The tension experienced by tenure committees when they are confronted with unfamiliar forms of publication lies at the heart of what Kairos is—a project identity. In the Power of Identity, Manuel Castells (1997) says that a project identity occurs "when social actors, on the basis of whichever cultural materials are available to them, build a new identity that redefines their position in society and, by so doing, seek the transformation of overall social structure" (p. 8). The technorhetoricians engaged in publishing Kairos have intended to build a useful academic journal, and in doing so, they have created a project identity. A project identity, Castells says, "if it develops at all, grows from communal resistance" (p. 11).
For online publishing, this communal resistance is demonstrated in Kairos's editorial practices as compared to most scholarly, print-based (and many online) journal practices. Kairos's mission to create credible scholarly practice, to accept only native webtexts, and to practice what it preaches even in the editorial processes of the journal (i.e., it is edited entirely via digital technologies)—all the while fighting concepts of autonomy and transparency—is what successfully positions the journal. But the question remains, Michael Salvo (2002), an original staff member and now an editorial board member, says: "What contribution Kairos ultimately makes to electronic and academic publishing" depends on how "readers and future electronic writing organizations talk (or forget) about Kairos, and what future the journal creates for itself." The future it creates is not static.
If we forget about Kairos, if we accept the limitations of print and the tenure criteria on which it is based (and a whole host of other boundaries too numerous to mention), then we arguably run the risk of Kairos turning into a legitimizing identity. Such an "identity generates a civil society; that is, a set of organizations and institutions, as well as a series of structured and organized social actors, which reproduce, albeit sometimes in a conflictive manner, the identity that rationalizes the sources of structural domination" (p. 8). In other words, what tenure is to many of us now (a seemingly autonomous institution to work with and against), Kairos could become for future online scholars if we don't maintain the resistance inherent in its project identity.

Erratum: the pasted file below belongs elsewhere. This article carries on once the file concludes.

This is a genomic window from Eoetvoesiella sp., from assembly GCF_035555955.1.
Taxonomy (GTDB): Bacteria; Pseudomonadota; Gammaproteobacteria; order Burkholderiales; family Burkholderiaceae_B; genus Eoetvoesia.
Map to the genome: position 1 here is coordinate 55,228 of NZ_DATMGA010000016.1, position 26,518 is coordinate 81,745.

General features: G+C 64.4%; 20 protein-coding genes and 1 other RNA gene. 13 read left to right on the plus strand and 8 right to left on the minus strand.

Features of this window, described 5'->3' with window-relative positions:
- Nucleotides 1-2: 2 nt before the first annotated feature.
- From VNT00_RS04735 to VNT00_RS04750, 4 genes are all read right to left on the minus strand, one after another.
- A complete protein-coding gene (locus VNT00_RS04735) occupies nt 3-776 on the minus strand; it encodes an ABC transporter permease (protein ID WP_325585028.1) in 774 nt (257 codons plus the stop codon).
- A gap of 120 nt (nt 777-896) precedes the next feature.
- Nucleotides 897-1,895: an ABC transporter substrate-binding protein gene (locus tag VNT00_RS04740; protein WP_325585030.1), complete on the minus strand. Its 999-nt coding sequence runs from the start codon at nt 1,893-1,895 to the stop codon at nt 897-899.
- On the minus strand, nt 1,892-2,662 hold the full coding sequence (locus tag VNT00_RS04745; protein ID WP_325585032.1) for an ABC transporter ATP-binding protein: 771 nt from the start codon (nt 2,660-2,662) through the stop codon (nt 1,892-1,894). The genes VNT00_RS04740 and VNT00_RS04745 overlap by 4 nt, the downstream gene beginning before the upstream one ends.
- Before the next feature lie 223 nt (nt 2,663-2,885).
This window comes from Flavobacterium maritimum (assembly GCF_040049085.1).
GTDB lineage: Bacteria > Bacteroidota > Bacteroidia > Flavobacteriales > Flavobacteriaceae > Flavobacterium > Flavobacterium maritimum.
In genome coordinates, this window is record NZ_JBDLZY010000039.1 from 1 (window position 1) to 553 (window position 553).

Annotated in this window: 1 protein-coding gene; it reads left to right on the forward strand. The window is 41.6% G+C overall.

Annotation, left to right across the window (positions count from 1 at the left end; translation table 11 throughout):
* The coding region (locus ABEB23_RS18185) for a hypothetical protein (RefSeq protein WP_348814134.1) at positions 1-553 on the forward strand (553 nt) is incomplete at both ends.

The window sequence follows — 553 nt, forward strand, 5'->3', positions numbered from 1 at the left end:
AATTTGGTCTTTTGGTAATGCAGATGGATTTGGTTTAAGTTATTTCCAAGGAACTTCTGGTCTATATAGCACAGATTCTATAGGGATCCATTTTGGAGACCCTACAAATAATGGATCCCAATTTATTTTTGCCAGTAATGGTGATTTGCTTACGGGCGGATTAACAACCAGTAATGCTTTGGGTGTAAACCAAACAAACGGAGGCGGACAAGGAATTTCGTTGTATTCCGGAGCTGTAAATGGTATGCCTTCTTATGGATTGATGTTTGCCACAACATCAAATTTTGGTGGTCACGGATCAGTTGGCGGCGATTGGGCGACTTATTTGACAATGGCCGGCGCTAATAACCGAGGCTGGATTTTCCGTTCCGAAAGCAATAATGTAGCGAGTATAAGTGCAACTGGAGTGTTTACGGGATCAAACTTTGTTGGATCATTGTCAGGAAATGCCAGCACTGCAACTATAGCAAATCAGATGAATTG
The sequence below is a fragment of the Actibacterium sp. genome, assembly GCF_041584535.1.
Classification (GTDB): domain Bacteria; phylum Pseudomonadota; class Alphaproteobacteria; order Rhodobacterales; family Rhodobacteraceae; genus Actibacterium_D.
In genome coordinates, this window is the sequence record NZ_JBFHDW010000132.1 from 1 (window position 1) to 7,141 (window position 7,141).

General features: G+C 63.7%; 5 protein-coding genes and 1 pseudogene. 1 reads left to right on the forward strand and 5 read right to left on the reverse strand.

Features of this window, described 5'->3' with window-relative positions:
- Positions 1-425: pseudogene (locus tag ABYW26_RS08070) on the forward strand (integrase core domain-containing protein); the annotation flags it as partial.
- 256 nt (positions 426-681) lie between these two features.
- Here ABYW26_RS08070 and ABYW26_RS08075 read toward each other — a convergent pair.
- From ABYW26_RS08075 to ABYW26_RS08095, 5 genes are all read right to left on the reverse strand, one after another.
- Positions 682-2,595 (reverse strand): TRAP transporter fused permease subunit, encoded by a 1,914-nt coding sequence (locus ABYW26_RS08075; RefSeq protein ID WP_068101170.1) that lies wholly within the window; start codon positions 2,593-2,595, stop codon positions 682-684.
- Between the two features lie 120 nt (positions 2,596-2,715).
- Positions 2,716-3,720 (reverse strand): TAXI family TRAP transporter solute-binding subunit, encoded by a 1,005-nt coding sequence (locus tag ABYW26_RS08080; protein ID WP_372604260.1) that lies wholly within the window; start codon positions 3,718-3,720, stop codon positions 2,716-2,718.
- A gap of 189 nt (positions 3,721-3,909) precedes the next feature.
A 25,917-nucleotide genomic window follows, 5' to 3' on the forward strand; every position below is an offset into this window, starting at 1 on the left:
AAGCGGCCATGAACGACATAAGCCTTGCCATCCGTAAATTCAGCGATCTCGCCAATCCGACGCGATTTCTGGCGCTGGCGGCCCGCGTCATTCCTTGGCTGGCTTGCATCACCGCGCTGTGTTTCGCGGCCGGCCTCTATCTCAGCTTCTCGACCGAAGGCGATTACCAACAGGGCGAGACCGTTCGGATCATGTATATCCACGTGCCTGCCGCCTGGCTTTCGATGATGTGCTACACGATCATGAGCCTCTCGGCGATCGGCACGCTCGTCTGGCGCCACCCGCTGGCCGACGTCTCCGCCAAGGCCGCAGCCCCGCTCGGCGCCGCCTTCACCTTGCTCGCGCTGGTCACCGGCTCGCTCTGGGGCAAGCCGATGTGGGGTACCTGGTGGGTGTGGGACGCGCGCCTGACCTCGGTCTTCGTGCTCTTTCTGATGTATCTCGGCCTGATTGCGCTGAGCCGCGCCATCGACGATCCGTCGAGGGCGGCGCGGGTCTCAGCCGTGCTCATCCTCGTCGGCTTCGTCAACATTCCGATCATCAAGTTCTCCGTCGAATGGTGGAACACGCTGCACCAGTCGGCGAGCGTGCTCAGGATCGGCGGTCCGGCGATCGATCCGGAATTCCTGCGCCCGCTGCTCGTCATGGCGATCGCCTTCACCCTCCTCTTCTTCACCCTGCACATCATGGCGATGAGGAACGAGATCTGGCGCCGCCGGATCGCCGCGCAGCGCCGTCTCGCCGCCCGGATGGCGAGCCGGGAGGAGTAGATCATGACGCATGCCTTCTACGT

If the journal is to continue succeeding, the editors need to encourage more innovation whenever they see it because many of the existing webtexts seem more like pseudo print formats than hypertextual writing.7 Indeed, as Greg Siering (1998) tells us, the Kairos editors have "come under criticism at times for holding a limited view of hypertext. Some have criticized us for not being bold and experimental enough with the hypertexts we publish, claiming we are hardly going beyond the conventions of print journals." (See James Kalmbach's webtext in this issue, which discusses, in part, how Kairos has retained print-centric qualities.)
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